On the Masculinity of God and Christ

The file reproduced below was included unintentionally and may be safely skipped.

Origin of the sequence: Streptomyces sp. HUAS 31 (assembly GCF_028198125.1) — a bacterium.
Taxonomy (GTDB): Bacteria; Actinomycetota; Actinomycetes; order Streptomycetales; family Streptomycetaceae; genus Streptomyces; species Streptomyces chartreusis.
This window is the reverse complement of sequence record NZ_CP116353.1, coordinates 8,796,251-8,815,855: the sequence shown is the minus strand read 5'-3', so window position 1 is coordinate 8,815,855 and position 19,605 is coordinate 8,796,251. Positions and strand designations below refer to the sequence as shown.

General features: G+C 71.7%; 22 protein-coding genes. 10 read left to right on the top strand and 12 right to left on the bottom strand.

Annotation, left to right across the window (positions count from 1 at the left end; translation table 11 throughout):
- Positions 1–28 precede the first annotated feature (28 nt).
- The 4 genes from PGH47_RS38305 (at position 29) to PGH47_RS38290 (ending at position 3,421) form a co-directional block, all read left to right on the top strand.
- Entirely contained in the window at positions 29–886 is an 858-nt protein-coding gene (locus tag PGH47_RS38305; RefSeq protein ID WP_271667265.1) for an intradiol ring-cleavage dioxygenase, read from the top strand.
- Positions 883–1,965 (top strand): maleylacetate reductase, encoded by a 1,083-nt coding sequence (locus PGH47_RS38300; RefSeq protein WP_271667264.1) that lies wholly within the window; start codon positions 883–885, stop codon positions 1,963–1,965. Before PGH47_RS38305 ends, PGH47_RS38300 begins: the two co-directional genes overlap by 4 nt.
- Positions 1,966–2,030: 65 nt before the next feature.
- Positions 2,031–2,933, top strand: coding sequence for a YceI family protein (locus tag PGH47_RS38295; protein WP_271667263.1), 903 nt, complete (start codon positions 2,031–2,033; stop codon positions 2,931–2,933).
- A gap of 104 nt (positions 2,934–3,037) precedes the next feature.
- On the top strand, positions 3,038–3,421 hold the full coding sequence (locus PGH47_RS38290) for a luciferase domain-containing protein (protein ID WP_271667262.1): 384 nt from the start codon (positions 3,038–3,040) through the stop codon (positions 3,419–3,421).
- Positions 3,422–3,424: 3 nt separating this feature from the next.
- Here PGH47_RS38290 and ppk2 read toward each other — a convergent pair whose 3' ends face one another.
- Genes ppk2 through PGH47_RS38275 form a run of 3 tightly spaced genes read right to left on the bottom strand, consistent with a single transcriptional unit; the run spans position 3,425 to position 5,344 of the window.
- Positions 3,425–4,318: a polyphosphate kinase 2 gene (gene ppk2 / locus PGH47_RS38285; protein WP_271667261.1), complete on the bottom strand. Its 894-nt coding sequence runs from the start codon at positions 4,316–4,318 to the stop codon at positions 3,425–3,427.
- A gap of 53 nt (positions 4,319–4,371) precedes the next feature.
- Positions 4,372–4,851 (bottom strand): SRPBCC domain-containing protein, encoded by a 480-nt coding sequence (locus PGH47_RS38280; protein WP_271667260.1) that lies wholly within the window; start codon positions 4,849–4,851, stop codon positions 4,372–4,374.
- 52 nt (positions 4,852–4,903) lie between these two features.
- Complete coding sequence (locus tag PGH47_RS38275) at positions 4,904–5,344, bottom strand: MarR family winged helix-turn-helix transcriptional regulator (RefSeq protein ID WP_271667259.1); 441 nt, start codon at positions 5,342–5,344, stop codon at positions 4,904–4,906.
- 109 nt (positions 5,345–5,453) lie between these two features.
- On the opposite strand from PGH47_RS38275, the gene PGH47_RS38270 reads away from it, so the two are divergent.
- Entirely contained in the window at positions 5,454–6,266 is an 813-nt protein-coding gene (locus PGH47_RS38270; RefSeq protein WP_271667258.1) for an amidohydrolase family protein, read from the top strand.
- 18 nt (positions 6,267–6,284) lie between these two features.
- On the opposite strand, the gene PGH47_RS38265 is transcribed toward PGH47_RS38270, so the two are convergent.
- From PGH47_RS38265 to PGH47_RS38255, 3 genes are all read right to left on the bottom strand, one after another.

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     Is God masculine?  God said in the Bible, “I am God and not a man, the Holy One in your midst (Hosea 11:9).”  The Bible also tells us in John 4: 24 that God is Spirit and that those who worship must worship in spirit and truth.  If God is not a man and God is a Spirit, then is God masculine and why do we think of God in such a way.  The Bible as we have it was written by the great prophets of the Hebrew culture, which was a patriarchal society.  These prophets wrote the words of God under inspiration, but not without cultural influences on the way they presented the information God wanted us to have.  We think of God as our heavenly father, and yet many of the descriptions of God in Scripture have feminine characteristics.  God’s word also tells us that in heaven, we will be like the angels, which are neither male nor female (Matt. 22:30, Mark 12:25, Gal. 3:28).  If we were made in the image of God and our spirits are neither male nor female, and neither are the angels, then we can assume that God is neither male nor female.  Yet Jesus told us to pray Our Father in Heaven.  When we say that God is our father, then it is meant in such a way as to denote that God is the source of us all, not that God is masculine in form.  At the creation, God created them male and female, both in God’s image.  Yet God created Adam first then Eve.  God took from all the qualities of God and created man in that image.  Then God took the feminine qualities of God from the man and created woman.  God divided the qualities of God between them so that the two together would be a perfect picture of the attributes of God.  God did not divide the original qualities of the physical and spiritual essence until man was first created.  Then the division of the physical and spiritual qualities was made.  The original Adam was as God, neither male nor female, or should I say instead, both male and female.